Education underpins improved eczema management: report


By Mardi Chapman

12 Sep 2023

A National Eczema Strategy would tackle issues from steroid phobia to the dermatologist shortage in an effort to redress the current suboptimal management of the disease in Australia.

In its report, The Burden of Eczema – Evidence for a National Strategy [link here], Eczema Support Australia said a 2022 patient survey had revealed that only 34% of children and 61% of adults achieve long-term control of their eczema.

It said the story was complicated by “corticophobia” – a major source of treatment non-compliance and treatment failure.

The report, supported by the Australasian College of Dermatologists (ACD), said patients with eczema, parents of children with eczema and health professionals were all susceptible to fear and anxiety regarding the safety of topical corticosteroids.

Other challenges included limited access to systemic treatments such as biologics and JAK inhibitors for patients with moderate to severe eczema.

In the Reports’ Foreword, ACD president Dr Adriene Lee wrote that misplaced fear of topical corticosteroids often leads to their underuse, resulting in unnecessary disease flares.

“This has long been a concern of the College. However, until there is a coordinated effort to change these perceptions in general practice and pharmacy, Australians will experience avoidable and unnecessarily severe disease flares.”

“We also endorse the report’s finding that there is a nationwide shortage of dermatologists, with just over 600 dermatologists to meet the skin health needs of 26 million Australians, and limited levels of dermatology education in medical schools and in general practice, where the majority of people with the condition are managed.”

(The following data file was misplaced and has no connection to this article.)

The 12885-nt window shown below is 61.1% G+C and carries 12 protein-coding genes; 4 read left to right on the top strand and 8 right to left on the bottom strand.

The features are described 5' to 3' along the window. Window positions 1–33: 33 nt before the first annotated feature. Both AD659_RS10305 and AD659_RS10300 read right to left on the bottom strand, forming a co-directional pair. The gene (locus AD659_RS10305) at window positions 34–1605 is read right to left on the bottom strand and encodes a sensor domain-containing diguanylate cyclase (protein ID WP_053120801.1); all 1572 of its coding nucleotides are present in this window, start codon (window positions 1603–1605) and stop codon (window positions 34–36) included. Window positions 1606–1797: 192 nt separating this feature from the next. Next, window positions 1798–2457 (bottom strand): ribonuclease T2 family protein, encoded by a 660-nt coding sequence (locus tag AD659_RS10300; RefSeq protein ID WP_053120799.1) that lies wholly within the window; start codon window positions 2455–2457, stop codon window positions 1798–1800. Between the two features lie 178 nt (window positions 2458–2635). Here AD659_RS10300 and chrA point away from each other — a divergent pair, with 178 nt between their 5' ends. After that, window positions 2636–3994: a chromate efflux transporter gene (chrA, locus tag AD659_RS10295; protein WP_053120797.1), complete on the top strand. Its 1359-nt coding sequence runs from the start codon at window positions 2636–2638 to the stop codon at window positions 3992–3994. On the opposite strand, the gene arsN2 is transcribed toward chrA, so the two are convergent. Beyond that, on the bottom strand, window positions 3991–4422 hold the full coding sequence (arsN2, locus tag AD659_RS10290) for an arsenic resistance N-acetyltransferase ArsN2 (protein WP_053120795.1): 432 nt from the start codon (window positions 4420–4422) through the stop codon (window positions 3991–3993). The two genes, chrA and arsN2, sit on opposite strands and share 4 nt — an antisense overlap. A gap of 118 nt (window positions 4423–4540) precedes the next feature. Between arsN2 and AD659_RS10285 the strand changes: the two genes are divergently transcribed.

The Report said eczema had a substantial impact on patients’ psychosocial well-being and quality of life and on family stress related to the care of children with moderate to severe eczema.

There was also a heavy financial burden from eczema on patients, their families and the health system.

The Report called for a a National Eczema Strategy to:

  • Standardise care to end treatment maze
  • Address steroid phobia which leads to eczema flare-ups
  • Prevent hospitalisation and manage co-morbidities
  • Ensure equitable access to treatment
  • Increase health literacy through patient education and support
  • End isolation via government funding to Eczema Support Australia
  • Bolster dermatology training for GPs, nurses and Aboriginal health workers
  • Improve transitions from paediatric and adolescent to adult care
  • Address dermatologist shortage (only 2.3 specialists per 100,000 Australians)
  • Establish an eczema registry.

It suggested that nurse-led educational interventions for paediatric eczema in some public hospital outpatient clinics could be expanded to other practice settings.

Meanwhile, upskilling of health professionals could be prioritised using the existing CPD resources of Dermatology Australasia, the Skin Health Institute, the Australian Dermatology Nurses’ Association and the RACGP.

The Burden of Eczema – Evidence for a National Strategy was financially supported by Sanofi Australia and Pfizer Australia.

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